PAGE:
On 60 Minutes Sunday night, John Kerry said that we are living through "an enormous Iraq hangover." The American people felt betrayed; the evidence (for WMD) in Iraq was not there. Having "learned this lesson," he and President Obama "bent over backwards" to make a case that "could not be punctured," regarding Syrian responsibility for the chemical weapons attacks.
"Iraq hangover" is an odd term to use. A hangover makes you groggy, headachy, unable to see straight. You feel out of it, like a film is covering your eyes, maybe you're even still listing a bit. Did the American people get drunk on manufactured evidence? On being lied to? Now Kerry probably meant to say that we'd had enough and, having become sufficiently awake enough to know it, we would have no more of it, nary a drop. But it's still an odd metaphor. It reminds me how, in another recent interview, Kerry repeated several times that in deciding to "punish" Assad for his immoral chemical weapons attacks, Kerry was "not" being influenced by his experience in Vietnam. Each time he repeated "not," each time he referred, voice trembling, to the hundreds of innocent women and children, I heard the opposite: his old Vietnam trauma had indeed come to life, and it was driving his current experience, perspective and choices. His use of the word "hangover" may well have been an unconscious communication about feeling drunk all over again, as in triggered, perhaps just a bit less so than in the original trauma, like experiencing a smaller but nonetheless potent aftershock that often follows a big earthquake.
During the upwelling of anti-war sentiment that followed Obama and Kerry's decision to "punish "Assad, media pundits commented endlessly about how we had become "blinded" by Iraq and "war weary." The implication was that we were living in the past, so tired of war that we could not see straight in the here and now, potentially unable to protect our own security interests, and act on our native moral outrage. Bill Clinton spoke of the need to learn lessons from the past "without becoming a general who fights the last war, because," he said, "every new encounter will be shaped by different forces." Don't get caught up in and replay past traumas, unable or unwilling to respond afresh in the here and now to new challenges. Fair enough, and a tip of the hat to those who can do it.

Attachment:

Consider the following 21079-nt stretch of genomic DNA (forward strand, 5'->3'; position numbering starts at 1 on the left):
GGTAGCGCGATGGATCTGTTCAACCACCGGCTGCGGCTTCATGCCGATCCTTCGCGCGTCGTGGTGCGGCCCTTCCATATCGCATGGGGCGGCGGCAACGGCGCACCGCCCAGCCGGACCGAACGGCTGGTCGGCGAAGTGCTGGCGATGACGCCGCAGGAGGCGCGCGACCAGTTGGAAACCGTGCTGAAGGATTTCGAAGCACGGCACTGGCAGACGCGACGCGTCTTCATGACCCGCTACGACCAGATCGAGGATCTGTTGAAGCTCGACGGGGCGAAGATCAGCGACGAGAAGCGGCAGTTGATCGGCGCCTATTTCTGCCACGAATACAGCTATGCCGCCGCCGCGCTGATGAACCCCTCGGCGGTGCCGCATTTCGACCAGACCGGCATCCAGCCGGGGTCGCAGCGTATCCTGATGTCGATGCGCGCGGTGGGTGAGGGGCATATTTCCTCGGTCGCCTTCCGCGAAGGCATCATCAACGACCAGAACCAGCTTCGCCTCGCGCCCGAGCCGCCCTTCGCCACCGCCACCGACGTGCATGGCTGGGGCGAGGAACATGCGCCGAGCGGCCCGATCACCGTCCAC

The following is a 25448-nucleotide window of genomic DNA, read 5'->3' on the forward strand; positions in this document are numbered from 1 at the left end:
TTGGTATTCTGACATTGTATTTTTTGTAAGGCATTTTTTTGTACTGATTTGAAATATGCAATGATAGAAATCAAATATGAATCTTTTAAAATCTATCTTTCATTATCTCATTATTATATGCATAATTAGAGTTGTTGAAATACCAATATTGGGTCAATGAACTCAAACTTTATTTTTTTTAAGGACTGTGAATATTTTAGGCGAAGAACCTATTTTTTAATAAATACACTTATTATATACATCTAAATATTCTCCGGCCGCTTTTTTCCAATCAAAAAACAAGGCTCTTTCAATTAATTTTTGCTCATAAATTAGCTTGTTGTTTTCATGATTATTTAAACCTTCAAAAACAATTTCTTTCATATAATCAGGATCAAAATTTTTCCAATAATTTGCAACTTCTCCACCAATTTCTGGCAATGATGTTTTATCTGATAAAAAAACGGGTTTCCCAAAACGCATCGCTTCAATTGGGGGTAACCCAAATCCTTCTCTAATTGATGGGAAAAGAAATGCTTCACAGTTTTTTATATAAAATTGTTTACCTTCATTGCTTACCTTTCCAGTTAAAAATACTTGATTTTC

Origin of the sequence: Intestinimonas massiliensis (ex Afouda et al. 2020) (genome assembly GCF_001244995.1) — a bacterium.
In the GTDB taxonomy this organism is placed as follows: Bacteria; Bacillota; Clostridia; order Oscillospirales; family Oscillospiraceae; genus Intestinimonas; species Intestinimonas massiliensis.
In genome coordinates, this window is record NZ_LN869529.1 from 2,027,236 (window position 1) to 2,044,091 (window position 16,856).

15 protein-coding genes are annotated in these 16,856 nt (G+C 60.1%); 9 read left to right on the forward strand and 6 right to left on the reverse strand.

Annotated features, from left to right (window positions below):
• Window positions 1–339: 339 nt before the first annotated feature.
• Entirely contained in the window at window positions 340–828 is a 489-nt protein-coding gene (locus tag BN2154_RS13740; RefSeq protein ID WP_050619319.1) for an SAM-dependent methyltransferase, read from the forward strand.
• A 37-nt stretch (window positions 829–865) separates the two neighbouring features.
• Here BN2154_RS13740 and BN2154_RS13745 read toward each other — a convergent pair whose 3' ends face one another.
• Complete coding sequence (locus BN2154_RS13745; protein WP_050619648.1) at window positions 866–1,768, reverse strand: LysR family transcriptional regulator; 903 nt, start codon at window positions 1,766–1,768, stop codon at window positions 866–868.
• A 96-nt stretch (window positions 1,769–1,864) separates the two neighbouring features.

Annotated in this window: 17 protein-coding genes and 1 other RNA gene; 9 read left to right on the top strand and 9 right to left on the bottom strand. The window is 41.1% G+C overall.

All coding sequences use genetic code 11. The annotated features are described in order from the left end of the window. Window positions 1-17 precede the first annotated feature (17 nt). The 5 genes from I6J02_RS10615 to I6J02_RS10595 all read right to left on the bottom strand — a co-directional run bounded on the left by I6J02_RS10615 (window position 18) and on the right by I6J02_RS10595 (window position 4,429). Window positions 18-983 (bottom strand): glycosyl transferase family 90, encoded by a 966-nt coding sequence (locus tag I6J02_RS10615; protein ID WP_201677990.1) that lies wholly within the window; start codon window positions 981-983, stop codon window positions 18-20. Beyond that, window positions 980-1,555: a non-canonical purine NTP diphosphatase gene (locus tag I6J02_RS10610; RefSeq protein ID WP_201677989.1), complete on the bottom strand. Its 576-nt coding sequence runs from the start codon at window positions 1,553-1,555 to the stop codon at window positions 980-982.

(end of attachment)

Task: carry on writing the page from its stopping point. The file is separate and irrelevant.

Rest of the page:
But I heard scant references, save Chris Matthews on Hardball and a few others, to the necessity of actually learning reliable lessons from the past so that we do not repeat them, over and over again. We know the famous saying, "Those who cannot remember the past are condemned to repeat it." But in our collective attention deficit disorder, our short-term memory is shot. Most of us don't know that the philosopher Santayana also said, "Only the dead have seen the end of war." The "repetition compulsion" was Freud's term for how we tend to repeat unsatisfying and maladaptive emotional and relational patterns. But it could describe equally well our collective penchant for amnesia when it comes to waging war. How quickly we forget war's multidimensional and devastating costs. How thoughtlessly we label the crucial act of remembering as "blindness," and judge ourselves and others for our understandable weariness. Buck up, such shame inducing implies, the past is past, get over it. When someone observed about Vietnam that the war was over, a veteran replied: "Yeah, over and over and over."
War weariness is a state, it comes and goes, just like our passing understanding of the costs of war. Life continues, we move on, we forget. War wariness, however, is a trait, a vital awareness we can reliably access when we need it, to keep us focused in the here and now, to help us protect our country, our world, and all its creatures from the ignorant knee jerk tendency to believe that the next war will be better than the last one. It is an antidote to hangovers and drunken stupors alike. We are certainly weary of the anguish of needless wars. But we could be more wary.
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